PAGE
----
ADSL connections rely solely on the old and outdated copper cables originally designed for the transmission of phone calls, which impacts greatly upon its performance. Additionally, like the NBN, ADSL2+ access is restricted to homes and businesses which can maintain this kind of connection. If your area doesn’t have access to copper cables, you won’t have a choice when it comes to fixed line internet connections.

Fixed line connection Speed tiers Maximum download speed capacity Maximum upload speed capacity Price ranges
NBN 12 to NBN 1000
Either 12, 25, 50, 100, 250 or 1,000Mbps
Either 1, 10, 20, 25, 40 or 50Mbps
Depending upon speed tier, anywhere between $50 and $150 per month
Anywhere between $20 and $90 per month

Wireless internet connections

The alternative Australians have to fixed line connections is to establish a wireless internet connection at their home or business. These connections are made not through physically connecting to a system of cables but utilising mobile data networks to provide a source of Wi-Fi to you and any other connectible devices present at the premises. This is especially useful if the NBN connection you’re looking for isn’t possible, either through access issues or the degradation of cables to your property.

Another bonus wireless plans hold over the NBN is the cost factor, as basement prices can be up to $10-$15 cheaper than cheap NBN plans. However, wireless plans are more likely to have data caps than fixed line plans, which could mean that they’re not as suitable for you depending on your needs. These can range from 200GB to 500GB per month, so they’re likely to still be useful for families whose internet usage isn’t incredibly high.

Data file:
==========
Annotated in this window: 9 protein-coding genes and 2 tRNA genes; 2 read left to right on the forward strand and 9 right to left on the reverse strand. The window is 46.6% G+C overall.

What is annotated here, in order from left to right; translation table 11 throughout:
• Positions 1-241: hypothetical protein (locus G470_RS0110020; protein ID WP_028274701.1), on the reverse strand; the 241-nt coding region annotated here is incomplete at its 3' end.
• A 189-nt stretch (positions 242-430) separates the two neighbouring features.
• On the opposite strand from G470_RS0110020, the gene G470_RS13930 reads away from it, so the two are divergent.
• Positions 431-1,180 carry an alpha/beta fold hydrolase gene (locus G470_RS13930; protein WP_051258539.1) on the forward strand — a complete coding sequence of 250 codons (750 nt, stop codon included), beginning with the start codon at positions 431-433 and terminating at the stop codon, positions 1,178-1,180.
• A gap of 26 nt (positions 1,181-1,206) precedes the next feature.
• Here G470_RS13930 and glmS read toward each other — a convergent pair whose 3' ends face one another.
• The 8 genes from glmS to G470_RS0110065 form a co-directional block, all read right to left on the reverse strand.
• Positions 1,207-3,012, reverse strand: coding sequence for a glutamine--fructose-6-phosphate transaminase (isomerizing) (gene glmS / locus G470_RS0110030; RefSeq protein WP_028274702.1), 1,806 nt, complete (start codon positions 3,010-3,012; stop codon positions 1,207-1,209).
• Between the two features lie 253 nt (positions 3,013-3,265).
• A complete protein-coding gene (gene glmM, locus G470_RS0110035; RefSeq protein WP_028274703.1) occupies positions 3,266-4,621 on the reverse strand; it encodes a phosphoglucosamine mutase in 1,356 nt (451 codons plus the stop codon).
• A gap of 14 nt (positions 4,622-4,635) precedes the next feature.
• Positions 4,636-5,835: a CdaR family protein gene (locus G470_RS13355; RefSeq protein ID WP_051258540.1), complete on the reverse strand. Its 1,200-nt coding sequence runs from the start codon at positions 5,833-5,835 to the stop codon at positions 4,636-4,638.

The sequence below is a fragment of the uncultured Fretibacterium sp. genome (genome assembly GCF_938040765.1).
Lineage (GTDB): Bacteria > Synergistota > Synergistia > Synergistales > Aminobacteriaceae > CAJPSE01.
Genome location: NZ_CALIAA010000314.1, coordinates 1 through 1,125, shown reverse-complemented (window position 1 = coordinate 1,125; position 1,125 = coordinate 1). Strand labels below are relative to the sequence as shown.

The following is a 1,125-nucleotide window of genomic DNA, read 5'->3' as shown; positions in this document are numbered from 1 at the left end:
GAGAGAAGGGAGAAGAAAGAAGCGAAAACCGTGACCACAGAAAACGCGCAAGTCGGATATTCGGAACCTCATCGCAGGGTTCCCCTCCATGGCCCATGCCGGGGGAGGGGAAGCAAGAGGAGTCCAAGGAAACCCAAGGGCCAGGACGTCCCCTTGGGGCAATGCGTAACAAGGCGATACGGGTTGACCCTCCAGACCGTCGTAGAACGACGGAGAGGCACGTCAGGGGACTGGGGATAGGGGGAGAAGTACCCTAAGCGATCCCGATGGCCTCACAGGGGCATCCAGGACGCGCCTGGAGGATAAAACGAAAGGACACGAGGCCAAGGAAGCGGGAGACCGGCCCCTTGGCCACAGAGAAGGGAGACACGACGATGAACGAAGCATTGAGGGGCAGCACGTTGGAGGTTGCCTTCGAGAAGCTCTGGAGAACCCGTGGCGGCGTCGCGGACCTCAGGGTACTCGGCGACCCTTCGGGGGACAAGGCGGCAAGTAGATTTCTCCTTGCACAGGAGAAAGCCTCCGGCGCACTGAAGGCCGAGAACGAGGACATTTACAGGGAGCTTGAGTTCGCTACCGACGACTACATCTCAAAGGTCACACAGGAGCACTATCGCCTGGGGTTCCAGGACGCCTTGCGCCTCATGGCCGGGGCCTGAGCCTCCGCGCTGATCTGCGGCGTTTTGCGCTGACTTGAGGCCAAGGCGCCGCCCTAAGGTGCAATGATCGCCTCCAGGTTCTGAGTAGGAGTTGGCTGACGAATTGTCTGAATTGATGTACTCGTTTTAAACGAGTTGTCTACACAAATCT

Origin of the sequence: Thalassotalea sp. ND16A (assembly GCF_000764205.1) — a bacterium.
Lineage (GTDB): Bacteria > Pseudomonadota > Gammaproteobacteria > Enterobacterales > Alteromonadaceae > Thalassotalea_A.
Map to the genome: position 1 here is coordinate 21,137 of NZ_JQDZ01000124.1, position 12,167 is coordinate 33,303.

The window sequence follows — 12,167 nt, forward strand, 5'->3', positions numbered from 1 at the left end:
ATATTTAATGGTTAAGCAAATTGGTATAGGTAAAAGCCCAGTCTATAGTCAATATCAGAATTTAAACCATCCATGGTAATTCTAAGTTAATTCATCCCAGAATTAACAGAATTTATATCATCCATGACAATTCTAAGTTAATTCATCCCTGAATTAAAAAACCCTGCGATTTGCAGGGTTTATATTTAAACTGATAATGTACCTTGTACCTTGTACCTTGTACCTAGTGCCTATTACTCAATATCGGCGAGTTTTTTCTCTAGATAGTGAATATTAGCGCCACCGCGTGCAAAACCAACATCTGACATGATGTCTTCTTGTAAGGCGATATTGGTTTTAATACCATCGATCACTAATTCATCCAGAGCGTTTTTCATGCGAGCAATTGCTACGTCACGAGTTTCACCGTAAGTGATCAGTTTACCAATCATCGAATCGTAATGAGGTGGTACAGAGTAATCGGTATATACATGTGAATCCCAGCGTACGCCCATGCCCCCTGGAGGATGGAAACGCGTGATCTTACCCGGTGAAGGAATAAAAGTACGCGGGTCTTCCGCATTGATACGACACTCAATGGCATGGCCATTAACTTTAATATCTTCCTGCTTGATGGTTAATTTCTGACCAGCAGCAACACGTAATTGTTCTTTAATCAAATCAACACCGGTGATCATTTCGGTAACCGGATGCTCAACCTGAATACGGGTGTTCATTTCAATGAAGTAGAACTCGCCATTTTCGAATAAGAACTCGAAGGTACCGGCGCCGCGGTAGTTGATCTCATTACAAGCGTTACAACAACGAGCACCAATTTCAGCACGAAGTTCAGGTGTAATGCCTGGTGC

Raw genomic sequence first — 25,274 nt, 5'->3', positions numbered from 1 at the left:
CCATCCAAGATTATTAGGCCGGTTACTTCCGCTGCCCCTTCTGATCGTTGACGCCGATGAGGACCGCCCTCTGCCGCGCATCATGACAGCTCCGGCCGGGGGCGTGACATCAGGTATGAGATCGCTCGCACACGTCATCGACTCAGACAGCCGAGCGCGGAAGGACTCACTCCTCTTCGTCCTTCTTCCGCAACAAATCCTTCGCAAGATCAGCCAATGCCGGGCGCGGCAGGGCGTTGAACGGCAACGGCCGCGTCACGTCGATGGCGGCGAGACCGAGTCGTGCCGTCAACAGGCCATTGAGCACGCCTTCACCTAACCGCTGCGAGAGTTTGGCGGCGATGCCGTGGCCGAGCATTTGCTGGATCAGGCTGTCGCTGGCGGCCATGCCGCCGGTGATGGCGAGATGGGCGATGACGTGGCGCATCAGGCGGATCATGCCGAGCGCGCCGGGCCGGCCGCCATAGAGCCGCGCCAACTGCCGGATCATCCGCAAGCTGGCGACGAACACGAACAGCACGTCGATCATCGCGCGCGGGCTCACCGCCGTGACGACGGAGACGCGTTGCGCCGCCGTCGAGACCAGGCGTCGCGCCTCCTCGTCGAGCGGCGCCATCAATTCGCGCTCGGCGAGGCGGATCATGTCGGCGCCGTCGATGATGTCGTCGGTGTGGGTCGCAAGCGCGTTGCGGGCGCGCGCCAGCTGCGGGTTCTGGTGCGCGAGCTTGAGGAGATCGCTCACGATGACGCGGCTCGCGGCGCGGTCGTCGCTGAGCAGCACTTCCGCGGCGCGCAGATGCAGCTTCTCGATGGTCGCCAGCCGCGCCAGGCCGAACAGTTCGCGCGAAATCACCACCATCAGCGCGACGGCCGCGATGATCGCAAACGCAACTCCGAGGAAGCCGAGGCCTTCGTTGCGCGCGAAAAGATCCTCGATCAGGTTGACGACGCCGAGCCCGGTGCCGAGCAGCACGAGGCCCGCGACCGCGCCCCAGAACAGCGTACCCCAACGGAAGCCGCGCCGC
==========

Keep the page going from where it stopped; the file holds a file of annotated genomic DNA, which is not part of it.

In terms of home or business internet plan comparisons, there are three networks that you’ll be able to choose from for your wireless or mobile internet connection: 3G, 4G and 5G. These networks all vary in terms of their performance, with the new 5G network being the strongest and fastest of the lot, and will increase in price accordingly. 5G is the most noteworthy aspect here, as it has the capacity to rival the top speeds achievable through the NBN. It’s thought to be able to reach up speeds of up to 1000Mbps, with a lower average speed still exceeding that of NBN 250 plans. It’s important to note that speeds are far more variable with wireless internet plans, as they can largely depend on where you live.

In addition to the standard home wireless internet connection, users can also look to purchase a mobile broadband connection that operates in a similar way. These have increased portability, as the name suggests, and can be offered at more affordable prices than home wireless connections. What this can potentially allow you to do is something called mobile tethering, meaning you use a device such as your phone as the primary internet modem and hotspot your other devices to enable Wi-Fi access. The beauty of this is that it provides you with internet access wherever you are, provided you bring your modem with you. However, this is a more expensive option overall and is only generally suitable as a short-term solution to internet issues.

Data usage on these plans is more restrictive, typically maxing out at 200GB per month while also accounting for the mobility of a connected device, such as a phone. If you’re part of a large family or business with extensive broadband data requirements, it’s unlikely that a mobile broadband connection will be the right option for you. As such, these are more suitable for those with lesser data needs.

Wireless internet connection Maximum download speed capacity Price ranges
21 to 42Mbps
Depending on data caps, anywhere between $50 and $70 per month
400 to 1000Mbps
Depending on data caps, anywhere between $65 and $115 per month

*3G plans aren’t typically offered on their own; this network tends to form part of 4G network plans.

How do I get the cheapest internet plan?

Fortunately, there are many ways you can look to minimise the amount you stand to pay for your internet plan. For most people, the monthly cost of this plan is far from insignificant, so finding ways to reduce this spend even by just a little bit per month can save you a massive amount in the long run. Some of the ways you can gain access to cheap internet plans include:

Compare internet plans all year round